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Northanger Abbey (Paperback)

Author:  Jane Austen
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Northanger Abbey Austen, Jane                             1 of 1
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Learn more about Northanger Abbey:

Format: Paperback
ISBN-10: 1604597348
ISBN-13: 9781604597349
Sku: 211792009
Publish Date: 8/5/2009
Pages:  184
Age Range:  NA
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No one who had ever seen Catherine Morland in her infancy would have supposed her born to be an heroine. (from the first line)
NORTHANGER ABBEY is about a na?ve young woman whose head is full of the Gothic novels she consumes, and who begins to imagine that life may well be even stranger than fiction. Catherine Morland makes a touching, if somewhat charmingly brainless, heroine; Henry Tilney is a self-possessed and witty hero; and the plot device in which Catherine sees General Tilney as a black-hearted villain out of a Gothic romance is ingenious and engrossing. In fact, this early work is full of sustained and sparkling inventiveness, and exhibits the sharp and accurate social observations of Austen's more mature fiction.
Author Bio
Jane Austen
Jane Austen was the daughter of a well-connected country clergyman in a small village in southern England, and was distantly related to the aristocracy. She had six brothers and a sister--Cassandra, her best friend and confidante. Although she often wrote about marriage and courtship, Austen never married, nor did her sister. The Austen household was lively, jolly, and bookish, and Jane and her siblings loved performing in amateur theatricals (a pastime which plays a vital part in the plot of her novel MANSFIELD PARK). Jane and Cassandra were taught mostly at home, and learned only the trivial accomplishments necessary to proper young women of the period--music, drawing, dancing, etc.--but Jane was also widely read in literature, including the classics. She began writing her witty, satirical novels to amuse her family, but eventually (1809), when she began writing more seriously, she kept her work secret. All together, she completed six novels that parody the social mores of the time, writing about middle-class provincial life with psychological insight and humor. In 1816, she became afflicted with Addison's disease; she died the next year at age 41 in Winchester, and was buried in the cathedral there. Her gravestone bears a long and affectionate inscription attesting to "the benevolence of her heart, the sweetness of her temper, and the extraordinary endowments of her mind," but omitting any mention of her career as a writer. Austen is revered for her satirical portraits of English life, and for her use of the interior monologue to convey character--a relatively new device at the time she was writing. Her contemporary, Sir Walter Scott, praised "the exquisite touch which renders ordinary commonplace things and characters interesting from the truth of the description and the sentiment." Her work is also the prototype for a debased version of it, the perennially popular "Regency" romance. By the end of the 20th century, her work--the reputation of which had fluctuated widely since her death--became popular again, and was the source of several movies and TV adaptations.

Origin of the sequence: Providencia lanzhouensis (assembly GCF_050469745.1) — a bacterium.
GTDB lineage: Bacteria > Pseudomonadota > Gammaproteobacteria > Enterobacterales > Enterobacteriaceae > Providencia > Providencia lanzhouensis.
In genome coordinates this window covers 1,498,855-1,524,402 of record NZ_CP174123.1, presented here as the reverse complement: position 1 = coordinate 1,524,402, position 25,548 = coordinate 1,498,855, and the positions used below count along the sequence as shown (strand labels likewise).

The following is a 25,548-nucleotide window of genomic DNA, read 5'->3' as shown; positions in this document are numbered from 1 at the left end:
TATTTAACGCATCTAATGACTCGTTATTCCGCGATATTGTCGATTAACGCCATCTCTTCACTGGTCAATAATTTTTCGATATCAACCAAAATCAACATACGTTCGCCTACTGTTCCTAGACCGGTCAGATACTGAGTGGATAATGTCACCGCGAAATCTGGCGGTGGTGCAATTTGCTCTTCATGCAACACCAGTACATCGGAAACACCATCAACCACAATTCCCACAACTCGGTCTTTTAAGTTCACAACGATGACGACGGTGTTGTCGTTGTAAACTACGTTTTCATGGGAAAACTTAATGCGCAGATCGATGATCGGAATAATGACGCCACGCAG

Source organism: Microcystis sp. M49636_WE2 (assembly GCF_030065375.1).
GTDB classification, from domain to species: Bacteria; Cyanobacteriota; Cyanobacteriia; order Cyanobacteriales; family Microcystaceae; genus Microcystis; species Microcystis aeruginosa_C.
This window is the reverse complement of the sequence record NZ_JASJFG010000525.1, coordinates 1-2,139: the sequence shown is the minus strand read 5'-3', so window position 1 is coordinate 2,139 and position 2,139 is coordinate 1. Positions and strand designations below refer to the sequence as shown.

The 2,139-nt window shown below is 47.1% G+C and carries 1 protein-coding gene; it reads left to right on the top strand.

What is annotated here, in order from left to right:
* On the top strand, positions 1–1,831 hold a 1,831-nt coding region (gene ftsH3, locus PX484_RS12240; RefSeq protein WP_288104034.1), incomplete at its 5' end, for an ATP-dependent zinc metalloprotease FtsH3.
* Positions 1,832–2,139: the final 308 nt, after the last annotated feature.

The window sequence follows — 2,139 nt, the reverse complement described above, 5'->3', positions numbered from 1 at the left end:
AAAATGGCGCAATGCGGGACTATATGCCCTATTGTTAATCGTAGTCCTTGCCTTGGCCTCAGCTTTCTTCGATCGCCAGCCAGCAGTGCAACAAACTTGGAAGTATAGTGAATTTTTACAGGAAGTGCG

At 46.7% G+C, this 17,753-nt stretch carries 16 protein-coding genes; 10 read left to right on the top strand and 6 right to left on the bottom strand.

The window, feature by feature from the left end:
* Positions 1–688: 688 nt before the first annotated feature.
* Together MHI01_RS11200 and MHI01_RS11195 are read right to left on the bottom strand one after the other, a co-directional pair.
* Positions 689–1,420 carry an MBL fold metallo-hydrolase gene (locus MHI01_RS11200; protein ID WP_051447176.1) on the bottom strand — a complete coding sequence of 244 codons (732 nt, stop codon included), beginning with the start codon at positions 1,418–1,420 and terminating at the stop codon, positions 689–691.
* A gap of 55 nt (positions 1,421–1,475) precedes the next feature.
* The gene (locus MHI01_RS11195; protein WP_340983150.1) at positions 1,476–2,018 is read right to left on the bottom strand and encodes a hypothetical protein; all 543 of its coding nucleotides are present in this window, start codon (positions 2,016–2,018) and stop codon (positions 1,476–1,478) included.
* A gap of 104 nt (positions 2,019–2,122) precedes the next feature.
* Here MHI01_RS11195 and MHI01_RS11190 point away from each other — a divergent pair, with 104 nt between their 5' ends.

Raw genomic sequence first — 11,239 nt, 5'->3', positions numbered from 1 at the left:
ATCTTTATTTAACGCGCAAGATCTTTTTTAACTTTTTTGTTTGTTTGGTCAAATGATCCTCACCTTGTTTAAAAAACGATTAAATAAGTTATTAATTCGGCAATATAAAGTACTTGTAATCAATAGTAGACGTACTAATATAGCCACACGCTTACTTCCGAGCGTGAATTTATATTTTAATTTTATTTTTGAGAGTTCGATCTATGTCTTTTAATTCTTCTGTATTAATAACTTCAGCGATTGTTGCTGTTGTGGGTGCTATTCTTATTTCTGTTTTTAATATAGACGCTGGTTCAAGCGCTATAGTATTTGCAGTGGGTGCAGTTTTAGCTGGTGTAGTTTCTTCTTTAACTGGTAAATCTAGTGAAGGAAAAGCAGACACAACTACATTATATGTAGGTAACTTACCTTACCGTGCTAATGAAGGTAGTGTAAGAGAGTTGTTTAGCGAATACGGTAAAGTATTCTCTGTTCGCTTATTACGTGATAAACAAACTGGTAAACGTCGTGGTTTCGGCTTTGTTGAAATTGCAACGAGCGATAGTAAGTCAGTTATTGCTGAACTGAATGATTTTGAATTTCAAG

"Read 'Northanger Abbey': worth Dickens and Pliny together. Yet it was the work of a girl. She was certainly not more than twenty-six. Wonderful creature!" - Thomas B. MacAulay 1854
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